Tuesday, September 25, 2007

United At Last

In other news Penelope has finally recieved her sweater. She held off the other suitors just long enough and is happy to be reunited with her Odysseus, changed though he may be.

Pattern: Elizabeth's Percentage System. The lace insert is from Barbara G. Walker's Second Treasury of Knitting Patterns I don't remember what they are called and don't have the book to hand but they're in there.
Yarn: Koigu Premium Merino, 7 hanks.
Needles: size 3
The neck might need a little work, Penelope is going to wear it for awhile and see what she thinks. It's a bit funny and doesn't sit quite right. To be honest the neck is where I deviated from Elizabeth Zimmerman and things went wrong. I told Penelope that I won't be able to do anything about it until Christmas anyway so she should just wear it and see if she wants it changed. If I'm lucky she'll come to love the wonky neck, even if she doesn't right now.
At any rate I'm pretty pleased with the results and the Koigu makes a wonderful fabric. The best part, however, is the 5 hanks of Koigu I have left that I'm keeping as my fee (that and Penelope isn't much of a knitter and doesn't want them anyway). What will I do with my five fabulous hanks of Koigu? I'll have to think about it.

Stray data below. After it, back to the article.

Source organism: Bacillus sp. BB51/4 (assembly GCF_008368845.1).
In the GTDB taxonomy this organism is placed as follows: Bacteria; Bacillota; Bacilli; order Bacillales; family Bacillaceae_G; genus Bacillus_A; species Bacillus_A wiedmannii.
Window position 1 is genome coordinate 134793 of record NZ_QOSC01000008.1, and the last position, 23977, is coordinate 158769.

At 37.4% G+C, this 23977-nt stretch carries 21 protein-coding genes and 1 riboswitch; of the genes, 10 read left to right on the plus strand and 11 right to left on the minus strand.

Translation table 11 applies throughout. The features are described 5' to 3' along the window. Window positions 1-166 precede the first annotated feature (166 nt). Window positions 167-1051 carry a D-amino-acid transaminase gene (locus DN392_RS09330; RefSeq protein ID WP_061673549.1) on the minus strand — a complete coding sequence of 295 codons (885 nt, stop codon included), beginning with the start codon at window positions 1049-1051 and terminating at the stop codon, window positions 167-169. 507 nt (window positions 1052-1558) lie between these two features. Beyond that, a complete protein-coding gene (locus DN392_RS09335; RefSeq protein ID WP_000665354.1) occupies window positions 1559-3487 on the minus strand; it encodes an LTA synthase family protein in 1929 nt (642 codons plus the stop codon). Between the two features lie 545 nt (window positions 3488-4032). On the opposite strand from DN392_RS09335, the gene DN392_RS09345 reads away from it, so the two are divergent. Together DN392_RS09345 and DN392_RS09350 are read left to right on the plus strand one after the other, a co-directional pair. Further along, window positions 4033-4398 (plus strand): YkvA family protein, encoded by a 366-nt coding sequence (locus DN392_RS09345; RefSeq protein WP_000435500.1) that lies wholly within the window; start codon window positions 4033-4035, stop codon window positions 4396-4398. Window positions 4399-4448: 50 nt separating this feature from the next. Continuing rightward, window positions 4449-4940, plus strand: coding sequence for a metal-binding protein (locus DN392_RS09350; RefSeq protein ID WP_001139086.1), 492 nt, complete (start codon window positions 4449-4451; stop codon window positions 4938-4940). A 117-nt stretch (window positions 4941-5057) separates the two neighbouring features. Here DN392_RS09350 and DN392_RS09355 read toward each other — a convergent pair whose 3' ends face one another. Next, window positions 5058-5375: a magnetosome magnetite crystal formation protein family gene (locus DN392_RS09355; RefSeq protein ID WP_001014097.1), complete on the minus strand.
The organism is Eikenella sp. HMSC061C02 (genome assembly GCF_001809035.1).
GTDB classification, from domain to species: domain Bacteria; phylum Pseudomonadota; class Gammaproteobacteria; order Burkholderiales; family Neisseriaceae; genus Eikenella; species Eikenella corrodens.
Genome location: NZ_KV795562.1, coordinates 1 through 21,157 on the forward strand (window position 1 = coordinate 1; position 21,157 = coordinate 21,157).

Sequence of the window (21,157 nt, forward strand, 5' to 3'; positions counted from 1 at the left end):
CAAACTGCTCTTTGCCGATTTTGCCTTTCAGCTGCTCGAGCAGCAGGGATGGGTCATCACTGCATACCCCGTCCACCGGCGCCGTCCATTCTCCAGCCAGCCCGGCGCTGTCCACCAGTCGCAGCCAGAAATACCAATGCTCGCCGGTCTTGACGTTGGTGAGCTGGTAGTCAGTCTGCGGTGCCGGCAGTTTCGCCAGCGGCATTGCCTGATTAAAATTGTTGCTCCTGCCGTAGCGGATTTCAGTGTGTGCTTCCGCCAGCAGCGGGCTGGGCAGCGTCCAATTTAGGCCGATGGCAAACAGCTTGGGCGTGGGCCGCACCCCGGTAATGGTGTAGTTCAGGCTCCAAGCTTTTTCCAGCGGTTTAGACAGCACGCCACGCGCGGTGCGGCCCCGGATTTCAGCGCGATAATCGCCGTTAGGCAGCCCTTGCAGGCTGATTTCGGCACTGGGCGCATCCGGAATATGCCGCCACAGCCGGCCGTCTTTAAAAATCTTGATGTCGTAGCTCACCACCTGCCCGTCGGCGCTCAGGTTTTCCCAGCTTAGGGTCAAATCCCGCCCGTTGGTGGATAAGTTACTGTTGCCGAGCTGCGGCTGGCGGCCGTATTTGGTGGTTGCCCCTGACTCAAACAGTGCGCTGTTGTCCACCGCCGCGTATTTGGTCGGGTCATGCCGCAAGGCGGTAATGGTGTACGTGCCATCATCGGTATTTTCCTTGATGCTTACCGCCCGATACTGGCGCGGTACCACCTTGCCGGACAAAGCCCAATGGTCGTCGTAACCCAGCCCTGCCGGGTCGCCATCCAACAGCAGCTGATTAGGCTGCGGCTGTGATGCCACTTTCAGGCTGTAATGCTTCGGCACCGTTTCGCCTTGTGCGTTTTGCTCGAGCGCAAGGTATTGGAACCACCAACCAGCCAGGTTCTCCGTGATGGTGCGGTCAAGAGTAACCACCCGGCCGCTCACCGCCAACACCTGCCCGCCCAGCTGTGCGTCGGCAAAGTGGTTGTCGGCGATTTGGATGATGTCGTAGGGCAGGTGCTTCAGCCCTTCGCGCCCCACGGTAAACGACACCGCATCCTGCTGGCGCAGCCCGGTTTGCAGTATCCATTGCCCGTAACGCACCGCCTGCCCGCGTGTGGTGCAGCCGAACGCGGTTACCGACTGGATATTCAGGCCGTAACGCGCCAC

I also want to say thanks to everyone for the comments on my knitty article. I also find felting by hand to be a great stress reliever and a good way to feel better about sitting around and knitting all the time.

Monday, September 24, 2007

Plan A: Don't Suck

Plan B: Stop sucking, stick to plan A.

So far on my contract we've mainly stuck to Plan A, no need to stop sucking, we haven't started. The internet on the other hand skipped straight to plan B and hasn't stopped sucking. Therefore I don't have any pictures. Just kidding, I now have pictures and have added them where appropriate along with more details now that I am properly rested.

After Ilwaco we headed up the river to St. Helens, near Scapoose home of Blue Moon Fiber Arts, my socks definitely felt at home. On an 1812 Privateer it is necessary to fire upon any and every port. We love us our carronades.